“A valuable reexamination” (Booklist, starred review) of the event that changed twentieth-century America—Pearl Harbor—based on years of research and new information uncovered by a New York Times bestselling author. The America we live in today was born, not on July 4, 1776, but on December 7, 1941, when an armada of 354 Japanese warplanes supported by aircraft carriers, destroyers, and midget submarines suddenly and savagely attacked the United States, killing 2,403 men—and forced America’s entry into World War II. Pearl Harbor: From Infamy to Greatness follows the sailors, soldiers, pilots, diplomats, admirals, generals, emperor, and president as they engineer, fight, and react to this stunningly dramatic moment in world history. Beginning in 1914, bestselling author Craig Nelson maps the road to war, when Franklin D. Roosevelt, then the Assistant Secretary of the Navy, attended the laying of the keel of the USS Arizona at the Brooklyn Navy Yard. Writing with vivid intimacy, Nelson traces Japan’s leaders as they lurch into ultranationalist fascism, which culminates in their scheme to terrify America with one of the boldest attacks ever waged. Within seconds, the country would never be the same. Backed by a research team’s five years of work, as well as Nelson’s thorough re-examination of the original evidence assembled by federal investigators, this page-turning and definitive work “weaves archival research, interviews, and personal experiences from both sides into a blow-by-blow narrative of destruction liberally sprinkled with individual heroism, bizarre escapes, and equally bizarre tragedies” (Kirkus Reviews). Nelson delivers all the terror, chaos, violence, tragedy, and heroism of the attack in stunning detail, and offers surprising conclusions about the tragedy’s unforeseen and resonant consequences that linger even today.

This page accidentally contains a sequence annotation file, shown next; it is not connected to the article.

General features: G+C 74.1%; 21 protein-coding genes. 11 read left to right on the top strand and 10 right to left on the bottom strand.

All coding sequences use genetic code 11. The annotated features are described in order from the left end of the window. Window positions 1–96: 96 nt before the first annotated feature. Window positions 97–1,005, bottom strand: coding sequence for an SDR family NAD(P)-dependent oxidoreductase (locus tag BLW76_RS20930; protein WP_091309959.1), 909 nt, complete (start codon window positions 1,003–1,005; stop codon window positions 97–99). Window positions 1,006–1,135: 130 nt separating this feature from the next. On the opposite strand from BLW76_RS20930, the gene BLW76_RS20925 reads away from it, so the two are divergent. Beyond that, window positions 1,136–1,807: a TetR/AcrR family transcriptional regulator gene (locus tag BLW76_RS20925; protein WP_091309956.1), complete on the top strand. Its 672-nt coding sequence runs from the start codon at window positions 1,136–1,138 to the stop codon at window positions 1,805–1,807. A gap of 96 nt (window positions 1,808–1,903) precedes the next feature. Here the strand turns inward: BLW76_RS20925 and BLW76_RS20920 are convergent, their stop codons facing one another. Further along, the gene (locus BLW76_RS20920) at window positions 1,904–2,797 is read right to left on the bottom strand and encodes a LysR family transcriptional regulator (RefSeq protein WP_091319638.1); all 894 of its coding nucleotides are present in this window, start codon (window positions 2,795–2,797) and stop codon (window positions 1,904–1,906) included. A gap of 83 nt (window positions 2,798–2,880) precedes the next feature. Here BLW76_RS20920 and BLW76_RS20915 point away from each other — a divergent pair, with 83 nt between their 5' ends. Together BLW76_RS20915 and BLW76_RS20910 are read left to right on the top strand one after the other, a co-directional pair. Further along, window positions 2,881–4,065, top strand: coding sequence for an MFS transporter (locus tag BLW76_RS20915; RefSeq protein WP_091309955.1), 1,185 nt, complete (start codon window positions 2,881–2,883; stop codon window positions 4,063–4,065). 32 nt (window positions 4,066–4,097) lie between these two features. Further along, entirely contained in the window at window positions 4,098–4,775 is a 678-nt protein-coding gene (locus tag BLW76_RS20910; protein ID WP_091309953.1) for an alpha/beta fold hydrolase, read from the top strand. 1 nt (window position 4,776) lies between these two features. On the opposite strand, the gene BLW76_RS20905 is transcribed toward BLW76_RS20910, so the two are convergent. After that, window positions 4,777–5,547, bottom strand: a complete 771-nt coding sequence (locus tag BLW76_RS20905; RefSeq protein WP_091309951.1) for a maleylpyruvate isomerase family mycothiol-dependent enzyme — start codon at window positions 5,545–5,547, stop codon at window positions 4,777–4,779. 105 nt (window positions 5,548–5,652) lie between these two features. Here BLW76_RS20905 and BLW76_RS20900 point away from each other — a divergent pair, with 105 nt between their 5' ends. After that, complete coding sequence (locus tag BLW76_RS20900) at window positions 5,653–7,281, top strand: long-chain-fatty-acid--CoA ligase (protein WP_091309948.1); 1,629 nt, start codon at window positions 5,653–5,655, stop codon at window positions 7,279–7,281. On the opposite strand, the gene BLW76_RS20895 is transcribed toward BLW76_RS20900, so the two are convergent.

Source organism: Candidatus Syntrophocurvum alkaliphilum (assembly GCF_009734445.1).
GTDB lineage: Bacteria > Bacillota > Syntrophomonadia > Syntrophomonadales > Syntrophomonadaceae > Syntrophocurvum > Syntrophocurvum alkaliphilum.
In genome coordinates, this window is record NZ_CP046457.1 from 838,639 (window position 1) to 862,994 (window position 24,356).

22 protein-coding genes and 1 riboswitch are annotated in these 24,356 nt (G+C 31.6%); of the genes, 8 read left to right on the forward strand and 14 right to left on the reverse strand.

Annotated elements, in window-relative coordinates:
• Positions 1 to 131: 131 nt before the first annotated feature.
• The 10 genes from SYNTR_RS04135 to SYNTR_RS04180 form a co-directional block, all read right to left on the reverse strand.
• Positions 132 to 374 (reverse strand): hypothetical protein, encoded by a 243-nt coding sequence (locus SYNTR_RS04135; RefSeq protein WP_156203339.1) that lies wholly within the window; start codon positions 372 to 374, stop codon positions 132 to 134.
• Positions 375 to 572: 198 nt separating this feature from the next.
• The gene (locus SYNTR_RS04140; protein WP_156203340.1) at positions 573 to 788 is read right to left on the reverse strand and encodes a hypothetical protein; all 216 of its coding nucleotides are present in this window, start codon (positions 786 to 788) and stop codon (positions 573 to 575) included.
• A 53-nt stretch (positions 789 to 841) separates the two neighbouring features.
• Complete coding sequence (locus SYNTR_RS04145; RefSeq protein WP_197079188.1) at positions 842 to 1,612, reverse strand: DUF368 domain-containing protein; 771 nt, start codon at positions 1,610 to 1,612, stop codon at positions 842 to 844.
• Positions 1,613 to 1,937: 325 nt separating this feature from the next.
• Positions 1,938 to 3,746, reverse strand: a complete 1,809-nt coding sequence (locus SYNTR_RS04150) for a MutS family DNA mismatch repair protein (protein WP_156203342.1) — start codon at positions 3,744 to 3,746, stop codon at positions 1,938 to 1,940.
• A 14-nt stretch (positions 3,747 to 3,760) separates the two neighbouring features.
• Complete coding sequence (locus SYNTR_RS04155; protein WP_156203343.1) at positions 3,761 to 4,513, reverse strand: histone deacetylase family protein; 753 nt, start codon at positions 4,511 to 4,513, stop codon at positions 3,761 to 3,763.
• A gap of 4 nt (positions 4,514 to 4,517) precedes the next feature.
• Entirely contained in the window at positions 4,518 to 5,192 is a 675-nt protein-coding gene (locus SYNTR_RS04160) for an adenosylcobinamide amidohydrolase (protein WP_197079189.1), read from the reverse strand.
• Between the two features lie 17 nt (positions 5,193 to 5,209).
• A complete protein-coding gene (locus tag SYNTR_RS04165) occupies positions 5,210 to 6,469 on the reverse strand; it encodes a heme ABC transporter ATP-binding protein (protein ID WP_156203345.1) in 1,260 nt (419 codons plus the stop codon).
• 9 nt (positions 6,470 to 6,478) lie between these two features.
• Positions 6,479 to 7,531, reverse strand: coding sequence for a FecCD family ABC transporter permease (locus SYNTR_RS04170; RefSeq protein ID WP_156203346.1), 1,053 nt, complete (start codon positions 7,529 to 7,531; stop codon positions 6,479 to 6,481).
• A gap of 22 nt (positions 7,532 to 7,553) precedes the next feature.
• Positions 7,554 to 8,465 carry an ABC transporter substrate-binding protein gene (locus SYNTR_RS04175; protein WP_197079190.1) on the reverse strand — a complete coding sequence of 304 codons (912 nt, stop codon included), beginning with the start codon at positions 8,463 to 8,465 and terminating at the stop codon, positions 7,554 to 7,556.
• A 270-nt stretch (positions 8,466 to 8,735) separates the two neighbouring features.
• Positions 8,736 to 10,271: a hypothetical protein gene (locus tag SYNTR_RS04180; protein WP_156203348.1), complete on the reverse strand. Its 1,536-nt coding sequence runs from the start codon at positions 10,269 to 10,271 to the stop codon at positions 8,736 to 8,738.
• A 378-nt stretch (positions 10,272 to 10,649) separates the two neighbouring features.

Without You There takes a look at the Zen of Unity and presents the author's unique perspective. By avoiding conceptual traps and, therefore, lessening the time it takes to live in full realization, Paramananda offers the reader a way to resonate with their own authority.
This work is the first major commentary to focus on the text of LXX Ezekiel in any modern language. Rather than seeing LXX mainly as a text-critical resource with variants to be explained, this commentary, as part of the Septuagint Commentary Series, examines a specific manuscript in its own right as a document used by Greek readers unfamiliar with Hebrew. Included are transcription and English translation of Codex Vaticanus, the oldest extant manuscript of the whole book, and a detailed commentary that also compares the earlier P967 and the Masoretic Text where they differ. Another major new contribution is the utilisation of the sense-delimitation (paragraphs) of Codex Vaticanus itself, exploring how this influences reading of the text.